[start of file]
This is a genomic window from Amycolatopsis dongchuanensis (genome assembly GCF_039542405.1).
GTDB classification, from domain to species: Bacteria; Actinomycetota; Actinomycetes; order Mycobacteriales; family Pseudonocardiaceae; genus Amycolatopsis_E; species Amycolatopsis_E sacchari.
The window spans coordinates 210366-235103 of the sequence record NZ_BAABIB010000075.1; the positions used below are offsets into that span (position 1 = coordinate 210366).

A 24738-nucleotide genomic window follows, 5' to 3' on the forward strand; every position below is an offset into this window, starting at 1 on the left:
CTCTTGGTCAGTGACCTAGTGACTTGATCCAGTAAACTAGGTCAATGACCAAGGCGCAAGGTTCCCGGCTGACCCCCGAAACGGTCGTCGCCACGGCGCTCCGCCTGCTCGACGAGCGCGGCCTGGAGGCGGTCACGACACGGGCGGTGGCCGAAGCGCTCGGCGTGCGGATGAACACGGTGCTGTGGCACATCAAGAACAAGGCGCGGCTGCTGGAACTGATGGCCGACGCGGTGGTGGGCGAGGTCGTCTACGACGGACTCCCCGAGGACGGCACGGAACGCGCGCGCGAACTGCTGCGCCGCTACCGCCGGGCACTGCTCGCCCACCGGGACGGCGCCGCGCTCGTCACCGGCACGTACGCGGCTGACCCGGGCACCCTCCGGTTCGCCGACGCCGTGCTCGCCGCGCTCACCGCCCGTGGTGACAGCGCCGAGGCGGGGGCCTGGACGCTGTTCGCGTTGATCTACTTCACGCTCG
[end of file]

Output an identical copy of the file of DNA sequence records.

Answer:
This is a genomic window from Amycolatopsis dongchuanensis (genome assembly GCF_039542405.1).
GTDB classification, from domain to species: Bacteria; Actinomycetota; Actinomycetes; order Mycobacteriales; family Pseudonocardiaceae; genus Amycolatopsis_E; species Amycolatopsis_E sacchari.
The window spans coordinates 210366-235103 of the sequence record NZ_BAABIB010000075.1; the positions used below are offsets into that span (position 1 = coordinate 210366).

A 24738-nucleotide genomic window follows, 5' to 3' on the forward strand; every position below is an offset into this window, starting at 1 on the left:
CTCTTGGTCAGTGACCTAGTGACTTGATCCAGTAAACTAGGTCAATGACCAAGGCGCAAGGTTCCCGGCTGACCCCCGAAACGGTCGTCGCCACGGCGCTCCGCCTGCTCGACGAGCGCGGCCTGGAGGCGGTCACGACACGGGCGGTGGCCGAAGCGCTCGGCGTGCGGATGAACACGGTGCTGTGGCACATCAAGAACAAGGCGCGGCTGCTGGAACTGATGGCCGACGCGGTGGTGGGCGAGGTCGTCTACGACGGACTCCCCGAGGACGGCACGGAACGCGCGCGCGAACTGCTGCGCCGCTACCGCCGGGCACTGCTCGCCCACCGGGACGGCGCCGCGCTCGTCACCGGCACGTACGCGGCTGACCCGGGCACCCTCCGGTTCGCCGACGCCGTGCTCGCCGCGCTCACCGCCCGTGGTGACAGCGCCGAGGCGGGGGCCTGGACGCTGTTCGCGTTGATCTACTTCACGCTCG